Can't Buy Me Love

Customer loyalty programs are growing exponentially as part of client retention strategies for small businesses. It’s an established fact that winning new customers generally costs exponentially more than retaining existing ones. After all, brand evangelists and repeat purchasers are the lifeblood of financially healthy companies. It would seem to make perfect sense then to create programs that nurture this kind of loyalty—or does it?  According to Accenture’s recent research report, Seeing beyond the loyalty illusion: it’s time you invest more wisely traditional loyalty program models that reward high volume purchase behavior can actually have a negative impact on loyalty. Why? Because they aren’t built to accommodate current shifts in consumer attitudes toward brand relationships.

Does this mean you should cross creating a loyalty program off your to-do list altogether? Not necessarily, but Accenture’s research does provide some valuable guidance for businesses that want to be more effective in nurturing the loyalty that will help them retain and engage customers over the long term.

Accenture reports there are more than 3 billion U.S. consumers enrolled in loyalty membership programs. Yet, despite the heavy investment brands are making in promoting traditional loyalty incentives, it’s not having the positive impact on revenue you might expect. Consider these findings from Accenture’s consumer loyalty survey which included 25,000 respondents from around the globe:

  • 77 percent of all consumers surveyed admitted they now retract their loyalty more quickly than they did three years ago.
  • 71 percent of consumers claim loyalty programs do not influence their loyalty.
  • 61 percent of respondents switched some or all of their business from at least one brand or provider to another in the last year.
  • 23 percent demonstrate a negative or non-existent reaction to companies’ loyalty efforts—not surprisingly, this number is even higher for younger consumers.
  • Consumers who spend more on brands to which they are loyal switched 17 percent more often than those who spend less.
  • “Loyal” customers who spend more on a brand are actually 9 percent more likely to rescind their loyalty altogether and choose another brand.

Accenture sums all of this up rather glumly, “The sobering truth is that for nearly a quarter of consumers, all that spend [on loyalty programs] is actually hurting the relationship.”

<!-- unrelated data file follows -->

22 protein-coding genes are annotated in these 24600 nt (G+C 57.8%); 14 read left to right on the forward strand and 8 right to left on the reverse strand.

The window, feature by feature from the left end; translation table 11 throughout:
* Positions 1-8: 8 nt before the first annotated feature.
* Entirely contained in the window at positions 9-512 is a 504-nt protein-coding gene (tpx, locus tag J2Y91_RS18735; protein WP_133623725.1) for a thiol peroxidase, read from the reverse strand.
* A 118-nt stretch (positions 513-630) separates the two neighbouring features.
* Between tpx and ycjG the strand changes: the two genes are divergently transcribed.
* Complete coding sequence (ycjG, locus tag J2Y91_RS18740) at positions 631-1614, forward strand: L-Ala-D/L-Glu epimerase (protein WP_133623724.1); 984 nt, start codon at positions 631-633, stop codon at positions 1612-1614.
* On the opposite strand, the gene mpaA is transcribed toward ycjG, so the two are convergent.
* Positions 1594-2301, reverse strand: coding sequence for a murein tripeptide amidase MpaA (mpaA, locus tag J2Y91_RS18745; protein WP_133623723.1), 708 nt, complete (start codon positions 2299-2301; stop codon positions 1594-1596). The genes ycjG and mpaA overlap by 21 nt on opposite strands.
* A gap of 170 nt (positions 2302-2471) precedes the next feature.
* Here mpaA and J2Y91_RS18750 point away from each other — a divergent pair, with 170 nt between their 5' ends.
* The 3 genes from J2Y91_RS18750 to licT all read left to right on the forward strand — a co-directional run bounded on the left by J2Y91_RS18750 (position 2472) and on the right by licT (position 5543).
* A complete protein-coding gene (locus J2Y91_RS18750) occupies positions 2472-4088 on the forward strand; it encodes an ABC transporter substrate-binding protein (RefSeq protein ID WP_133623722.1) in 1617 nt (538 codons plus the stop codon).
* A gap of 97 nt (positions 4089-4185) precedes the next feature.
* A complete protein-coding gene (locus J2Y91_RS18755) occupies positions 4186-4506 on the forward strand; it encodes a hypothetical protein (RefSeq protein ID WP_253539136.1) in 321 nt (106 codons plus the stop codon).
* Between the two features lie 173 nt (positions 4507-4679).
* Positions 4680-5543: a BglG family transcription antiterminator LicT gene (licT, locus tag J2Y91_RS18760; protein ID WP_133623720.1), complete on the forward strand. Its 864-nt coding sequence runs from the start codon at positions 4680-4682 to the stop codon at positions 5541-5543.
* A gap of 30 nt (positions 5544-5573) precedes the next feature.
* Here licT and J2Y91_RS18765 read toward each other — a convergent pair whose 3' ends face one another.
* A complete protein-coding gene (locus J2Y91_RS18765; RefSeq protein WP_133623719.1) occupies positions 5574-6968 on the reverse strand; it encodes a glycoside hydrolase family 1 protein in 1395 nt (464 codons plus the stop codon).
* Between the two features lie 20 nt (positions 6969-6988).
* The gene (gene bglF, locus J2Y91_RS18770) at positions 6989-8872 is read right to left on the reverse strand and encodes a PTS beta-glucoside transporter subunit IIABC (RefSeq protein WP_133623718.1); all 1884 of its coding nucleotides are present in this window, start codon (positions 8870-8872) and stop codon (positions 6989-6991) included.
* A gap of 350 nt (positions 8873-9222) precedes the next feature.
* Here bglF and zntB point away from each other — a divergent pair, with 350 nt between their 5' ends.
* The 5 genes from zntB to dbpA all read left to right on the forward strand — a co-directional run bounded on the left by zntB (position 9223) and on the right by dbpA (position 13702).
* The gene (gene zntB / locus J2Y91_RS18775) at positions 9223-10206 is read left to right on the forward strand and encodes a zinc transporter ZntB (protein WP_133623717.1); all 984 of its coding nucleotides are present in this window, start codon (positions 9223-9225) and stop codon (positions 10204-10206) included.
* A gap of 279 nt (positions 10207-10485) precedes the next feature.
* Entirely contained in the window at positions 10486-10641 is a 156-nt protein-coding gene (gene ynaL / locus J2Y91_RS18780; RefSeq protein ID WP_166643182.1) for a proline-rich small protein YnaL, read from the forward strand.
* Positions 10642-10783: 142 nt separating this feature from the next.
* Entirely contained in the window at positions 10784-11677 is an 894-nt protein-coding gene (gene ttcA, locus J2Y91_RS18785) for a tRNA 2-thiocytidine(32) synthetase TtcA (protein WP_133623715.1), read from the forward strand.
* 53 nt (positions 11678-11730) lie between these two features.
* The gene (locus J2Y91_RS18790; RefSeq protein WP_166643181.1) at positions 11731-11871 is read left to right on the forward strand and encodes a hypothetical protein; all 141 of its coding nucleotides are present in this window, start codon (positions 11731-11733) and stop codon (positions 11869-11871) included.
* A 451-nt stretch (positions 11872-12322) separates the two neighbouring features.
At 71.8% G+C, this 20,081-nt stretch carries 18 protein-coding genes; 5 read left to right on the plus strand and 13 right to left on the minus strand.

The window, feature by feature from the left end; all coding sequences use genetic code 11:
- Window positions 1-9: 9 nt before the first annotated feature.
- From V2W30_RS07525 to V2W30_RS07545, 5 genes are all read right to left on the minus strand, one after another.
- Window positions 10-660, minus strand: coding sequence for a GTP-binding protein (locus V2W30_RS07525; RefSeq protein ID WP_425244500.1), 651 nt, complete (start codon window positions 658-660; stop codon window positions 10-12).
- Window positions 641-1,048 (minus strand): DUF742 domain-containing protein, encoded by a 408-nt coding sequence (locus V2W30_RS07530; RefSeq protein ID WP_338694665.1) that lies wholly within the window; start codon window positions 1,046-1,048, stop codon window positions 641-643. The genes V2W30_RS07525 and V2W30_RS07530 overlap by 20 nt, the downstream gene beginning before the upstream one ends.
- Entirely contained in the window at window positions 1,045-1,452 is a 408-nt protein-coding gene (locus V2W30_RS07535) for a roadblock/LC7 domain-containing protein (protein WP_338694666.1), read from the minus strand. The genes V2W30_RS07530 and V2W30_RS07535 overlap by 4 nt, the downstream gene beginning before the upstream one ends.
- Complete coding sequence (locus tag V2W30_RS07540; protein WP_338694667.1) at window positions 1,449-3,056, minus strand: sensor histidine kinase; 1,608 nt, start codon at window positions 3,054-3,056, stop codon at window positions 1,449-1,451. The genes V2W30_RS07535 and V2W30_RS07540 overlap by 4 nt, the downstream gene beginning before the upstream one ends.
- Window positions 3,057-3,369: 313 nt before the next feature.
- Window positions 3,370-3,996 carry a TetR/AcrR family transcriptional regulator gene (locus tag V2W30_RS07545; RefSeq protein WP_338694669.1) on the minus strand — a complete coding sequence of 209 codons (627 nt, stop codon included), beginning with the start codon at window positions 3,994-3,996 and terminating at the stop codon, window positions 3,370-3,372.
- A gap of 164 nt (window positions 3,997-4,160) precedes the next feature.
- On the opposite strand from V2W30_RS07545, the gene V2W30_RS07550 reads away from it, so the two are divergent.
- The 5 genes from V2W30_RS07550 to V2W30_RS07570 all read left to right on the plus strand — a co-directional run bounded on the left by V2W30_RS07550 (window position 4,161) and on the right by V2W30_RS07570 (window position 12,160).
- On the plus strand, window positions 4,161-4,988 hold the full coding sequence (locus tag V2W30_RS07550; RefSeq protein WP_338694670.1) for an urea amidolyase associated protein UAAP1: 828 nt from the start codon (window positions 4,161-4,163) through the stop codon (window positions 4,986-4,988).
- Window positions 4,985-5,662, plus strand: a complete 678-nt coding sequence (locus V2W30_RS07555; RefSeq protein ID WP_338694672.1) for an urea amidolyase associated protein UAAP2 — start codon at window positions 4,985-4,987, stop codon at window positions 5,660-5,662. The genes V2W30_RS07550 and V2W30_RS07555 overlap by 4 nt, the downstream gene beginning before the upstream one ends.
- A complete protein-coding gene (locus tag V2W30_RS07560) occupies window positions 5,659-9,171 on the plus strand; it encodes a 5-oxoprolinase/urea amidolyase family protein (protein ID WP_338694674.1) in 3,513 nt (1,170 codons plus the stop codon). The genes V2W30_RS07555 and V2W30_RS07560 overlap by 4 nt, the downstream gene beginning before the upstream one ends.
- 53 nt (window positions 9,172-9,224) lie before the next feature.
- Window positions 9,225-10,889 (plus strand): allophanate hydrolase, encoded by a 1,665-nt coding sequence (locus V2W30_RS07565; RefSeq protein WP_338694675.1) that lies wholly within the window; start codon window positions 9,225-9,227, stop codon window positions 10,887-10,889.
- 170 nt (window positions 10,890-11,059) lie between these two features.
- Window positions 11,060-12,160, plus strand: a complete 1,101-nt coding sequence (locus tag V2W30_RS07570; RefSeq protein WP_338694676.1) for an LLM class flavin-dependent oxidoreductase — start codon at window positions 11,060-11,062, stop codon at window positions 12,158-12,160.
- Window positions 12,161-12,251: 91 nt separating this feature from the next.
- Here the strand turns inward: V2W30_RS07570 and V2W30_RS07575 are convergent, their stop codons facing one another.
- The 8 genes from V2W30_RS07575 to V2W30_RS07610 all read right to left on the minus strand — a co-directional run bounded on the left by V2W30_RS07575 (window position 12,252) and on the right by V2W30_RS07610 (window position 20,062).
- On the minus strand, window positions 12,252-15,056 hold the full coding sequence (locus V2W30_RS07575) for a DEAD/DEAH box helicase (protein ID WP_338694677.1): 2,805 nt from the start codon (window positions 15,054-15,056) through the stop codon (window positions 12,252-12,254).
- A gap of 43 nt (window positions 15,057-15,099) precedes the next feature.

It’s not all bad news, though. While Accenture’s survey shows traditional loyalty-building tactics are becoming less effective, it also reveals insights that businesses can use to earn and increase customer loyalty, including:

  • 85 percent of survey respondents were more likely to be loyal to brands that respect and safeguard the privacy of their personal information.
  • 81 percent of survey respondents agreed that they, “Feel loyal to brands that are there when they need them, but otherwise respect their time and leave them alone.”
  • 59 percent of consumers report having more loyalty to brands that give them small rewards for their loyalty such as gift cards and personalized discounts.
  • 44 percent said they have more loyalty to brands that help them design or create products.
  • 41 percent said they are loyal to brands that provide personalized program offerings.
  • 23 percent report being more loyal to brands that include celebrity endorsements.

The message here is clear: fostering loyalty requires respect for, and intimate knowledge of, the consumer—it’s not simply a matter of providing behavior-based rewards. In addition, providing customers with the opportunity to personalize both brand interactions and the products they buy is key. These insights provide a solid blueprint for developing a loyalty program that can improve customer retention and galvanize engagement—both of which will positively impact your company’s bottom line.

Does your business have a loyalty program? Is it working well? We’d love to hear about it! Share your experience in the comments section.